#BookReview The Gap in the Curtain by John Buchan #ReadJB2020

20200716_152736-1About the Book

Guests at a country house party are enabled by an eccentric scientist to see a glimpse of an issue of The Times newspaper dated a year hence.

Format: Hardcover (320 pages)    Publisher: Hodder & Stoughton
Publication date: July 1932   Genre: Fiction


My Review

20200716_152751-1My Buchan of the Month for July is The Gap in the Curtain which was published in 1932 by Hodder & Stoughton.  My copy is a first edition but unfortunately without a dust jacket. You can read my earlier blog post introducing the book here.

The Gap in the Curtain concerns the experiences of a group of guests at a country house party, including lawyer Sir Edward Leithen, who take part in an experiment conducted by the enigmatic Professor Moe. After a period of “training” involving mental exercises and a special diet, they are each given a glimpse of the future by way of an item in The Times newspaper dated a year hence. Being a logical and down-to-earth fellow, Leithen sees nothing but a blank page. However, the other five who take part are profoundly affected by what they see. The different ways in which they react to the foreknowledge they have been granted over the next twelve months are recounted by Leithen.

For two of the guests, David Mayot and Arnold Tavanger, the insights relate to the worlds of politics and finance. The attempts by Mayot (described by Leithen as having “not a very generous allowance of brains” and “as much magnetism as a pillar-box”) to second-guess how the political situation he saw might come about involves a good deal of tactical and frankly not very principled behind the scenes manoeuvring. I have to say I found this a little dull with way too much discussion of the positions of the different political factions. The satirical nature of the description of politics may have been more recognisable to readers of the day.

What keen investor Arnold Tavanger sees in The Times leads him to embark on a journey across continents to secure what he believes will bring him huge financial rewards. His epic trip across Africa sees him take to the air with a pilot “who was one-fourth scientist and three-fourths adventurer, and who did not value his on or anybody else’s life at two pins”. They encounter thunderstorms and at one point end up with two lizards and a snake in the fuselage! In the end though, Tavanger’s experiences lead him to conclude “Our ignorance of the future has been widely ordained of Heaven. For unless man were to be like God and know everything, it is better that he should know nothing. If he knows one fact only, instead of profiting by it he will assuredly land in the soup”.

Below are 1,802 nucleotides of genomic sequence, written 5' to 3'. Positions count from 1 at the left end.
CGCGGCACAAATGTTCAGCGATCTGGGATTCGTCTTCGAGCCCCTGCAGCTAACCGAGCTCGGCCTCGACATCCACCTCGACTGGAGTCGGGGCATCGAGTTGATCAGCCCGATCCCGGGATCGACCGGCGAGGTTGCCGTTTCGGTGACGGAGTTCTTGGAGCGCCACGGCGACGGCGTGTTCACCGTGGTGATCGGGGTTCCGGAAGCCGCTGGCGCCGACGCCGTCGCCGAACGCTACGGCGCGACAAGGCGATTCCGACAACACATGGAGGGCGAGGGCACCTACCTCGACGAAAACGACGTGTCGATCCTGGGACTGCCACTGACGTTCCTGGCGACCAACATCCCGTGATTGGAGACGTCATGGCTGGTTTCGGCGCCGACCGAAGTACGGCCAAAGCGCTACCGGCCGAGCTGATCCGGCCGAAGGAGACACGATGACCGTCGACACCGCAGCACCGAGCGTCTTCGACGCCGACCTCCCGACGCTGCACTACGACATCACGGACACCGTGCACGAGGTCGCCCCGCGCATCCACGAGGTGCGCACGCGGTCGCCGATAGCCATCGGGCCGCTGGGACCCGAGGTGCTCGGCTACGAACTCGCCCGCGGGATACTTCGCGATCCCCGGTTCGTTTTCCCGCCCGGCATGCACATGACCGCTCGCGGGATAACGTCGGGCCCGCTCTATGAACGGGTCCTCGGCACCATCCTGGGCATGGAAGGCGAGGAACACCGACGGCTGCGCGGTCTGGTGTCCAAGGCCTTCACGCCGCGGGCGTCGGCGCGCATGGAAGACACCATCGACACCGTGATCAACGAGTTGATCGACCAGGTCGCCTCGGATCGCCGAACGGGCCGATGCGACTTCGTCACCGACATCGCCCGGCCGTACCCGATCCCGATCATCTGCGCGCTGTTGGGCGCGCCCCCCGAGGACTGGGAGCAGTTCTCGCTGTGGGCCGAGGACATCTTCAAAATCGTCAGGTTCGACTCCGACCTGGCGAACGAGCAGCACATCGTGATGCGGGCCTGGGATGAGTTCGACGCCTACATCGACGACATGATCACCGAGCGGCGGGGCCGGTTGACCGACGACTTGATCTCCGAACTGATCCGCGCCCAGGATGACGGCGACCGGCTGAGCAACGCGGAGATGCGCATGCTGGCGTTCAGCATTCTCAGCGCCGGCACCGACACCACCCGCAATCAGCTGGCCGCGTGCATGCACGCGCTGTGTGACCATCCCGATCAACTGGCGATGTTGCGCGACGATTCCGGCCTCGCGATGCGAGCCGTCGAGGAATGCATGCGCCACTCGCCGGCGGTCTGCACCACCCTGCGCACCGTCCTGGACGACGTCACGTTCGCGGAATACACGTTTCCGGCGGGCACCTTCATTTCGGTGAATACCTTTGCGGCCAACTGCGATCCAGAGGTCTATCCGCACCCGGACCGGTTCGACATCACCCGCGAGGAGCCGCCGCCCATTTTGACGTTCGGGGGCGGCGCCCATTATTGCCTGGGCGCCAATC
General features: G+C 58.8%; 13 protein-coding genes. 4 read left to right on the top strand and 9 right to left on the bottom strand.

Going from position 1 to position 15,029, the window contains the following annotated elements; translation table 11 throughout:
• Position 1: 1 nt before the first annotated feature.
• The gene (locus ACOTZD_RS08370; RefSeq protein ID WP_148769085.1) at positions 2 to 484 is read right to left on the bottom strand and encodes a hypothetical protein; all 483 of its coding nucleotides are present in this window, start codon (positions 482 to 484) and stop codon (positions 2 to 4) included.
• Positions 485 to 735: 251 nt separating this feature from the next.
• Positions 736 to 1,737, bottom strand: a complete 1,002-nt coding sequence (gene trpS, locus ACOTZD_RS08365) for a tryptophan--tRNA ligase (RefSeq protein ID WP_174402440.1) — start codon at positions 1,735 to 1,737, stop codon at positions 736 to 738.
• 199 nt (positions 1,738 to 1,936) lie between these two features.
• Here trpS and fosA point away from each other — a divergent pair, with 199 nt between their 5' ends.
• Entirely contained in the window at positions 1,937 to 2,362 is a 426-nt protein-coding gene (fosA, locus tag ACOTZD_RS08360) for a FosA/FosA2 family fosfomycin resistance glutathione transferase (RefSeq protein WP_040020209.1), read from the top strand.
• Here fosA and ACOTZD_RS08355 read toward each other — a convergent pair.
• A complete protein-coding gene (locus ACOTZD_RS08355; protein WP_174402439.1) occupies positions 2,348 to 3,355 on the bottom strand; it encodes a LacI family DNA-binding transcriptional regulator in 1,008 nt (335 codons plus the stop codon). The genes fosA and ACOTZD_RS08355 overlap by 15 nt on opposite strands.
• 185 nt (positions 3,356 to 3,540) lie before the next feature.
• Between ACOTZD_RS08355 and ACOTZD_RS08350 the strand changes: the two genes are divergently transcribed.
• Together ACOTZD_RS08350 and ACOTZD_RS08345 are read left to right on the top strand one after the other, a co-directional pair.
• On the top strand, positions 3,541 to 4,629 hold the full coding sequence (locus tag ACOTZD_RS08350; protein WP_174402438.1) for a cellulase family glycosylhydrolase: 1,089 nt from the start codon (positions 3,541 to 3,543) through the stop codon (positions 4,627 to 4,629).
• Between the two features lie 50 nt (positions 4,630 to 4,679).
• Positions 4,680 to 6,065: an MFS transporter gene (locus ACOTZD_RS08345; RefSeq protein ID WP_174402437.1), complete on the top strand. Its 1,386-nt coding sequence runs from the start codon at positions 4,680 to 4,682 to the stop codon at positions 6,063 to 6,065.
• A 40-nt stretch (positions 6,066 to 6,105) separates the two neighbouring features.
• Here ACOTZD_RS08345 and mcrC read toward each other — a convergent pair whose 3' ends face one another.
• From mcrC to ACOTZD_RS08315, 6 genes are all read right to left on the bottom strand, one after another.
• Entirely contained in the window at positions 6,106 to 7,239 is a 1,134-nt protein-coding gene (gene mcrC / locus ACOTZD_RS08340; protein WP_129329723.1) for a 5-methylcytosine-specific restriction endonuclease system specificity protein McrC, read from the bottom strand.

Reggie Daker’s insight into what he will be undertaking a year hence takes him completely by surprise, being the last thing on earth he would consider doing. However, over the course of the next few months, the reader witnesses the influence of the attractive Verona Cortal and her family on the rather compliant by nature Reggie. Says Leithen, “He had the air of a smallish rabbit caught in a largish trap. But it was a stoical rabbit, for to me he made no complaint.” Eventually, fate lends a hand to provide Reggie with a means of escape.

The final two guests – Robert Goodeve and Captain Charles Ottery – both see articles in The Times concerning themselves that are much more profound in nature. It is in their two stories that Buchan really addresses the notions of predestination and free will. For one of the characters, the fate he is presented with turns him into a haunted man. It confirms a subconscious belief he has always held that his is a family whose lives are destined to end tragically, that “They have spirit without fortitude.”

For the other, it provokes a courageous response to the hand dealt him, helped by the love of a good woman. “What concerned him was how to pass the next eight months without disgracing his manhood”. It seems clear which of the two responses Buchan admires most. Not only by the way in which the last story ends but also by the fact it contains a reference to one of Buchan’s most cherished books, The Pilgrim’s Progress by John Bunyan. “He had come out of the Valley of the Shadow to the Delectable Mountains.”

Essentially a collection of short stories exploring the psychological impact of foreknowledge, The Gap in the Curtain is a mixed bag with some stories I enjoyed and others less so. Next month’s Buchan of the Month is A Prince of the Captivity.

In three words: Inventive, entertaining, thoughtful

Try something similar: The Watcher by the Threshold by John Buchan

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John BuchanAbout the Author

John Buchan (1875 – 1940) was an author, poet, lawyer, publisher, journalist, war correspondent, Member of Parliament, University Chancellor, keen angler and family man.  He was ennobled and, as Lord Tweedsmuir, became Governor-General of Canada.  In this role, he signed Canada’s entry into the Second World War.   Nowadays he is probably best known – maybe only known – as the author of The Thirty-Nine Steps.  However, in his lifetime he published over 100 books: fiction, poetry, short stories, biographies, memoirs and history.

You can find out more about John Buchan, his life and literary output by visiting The John Buchan Society website.

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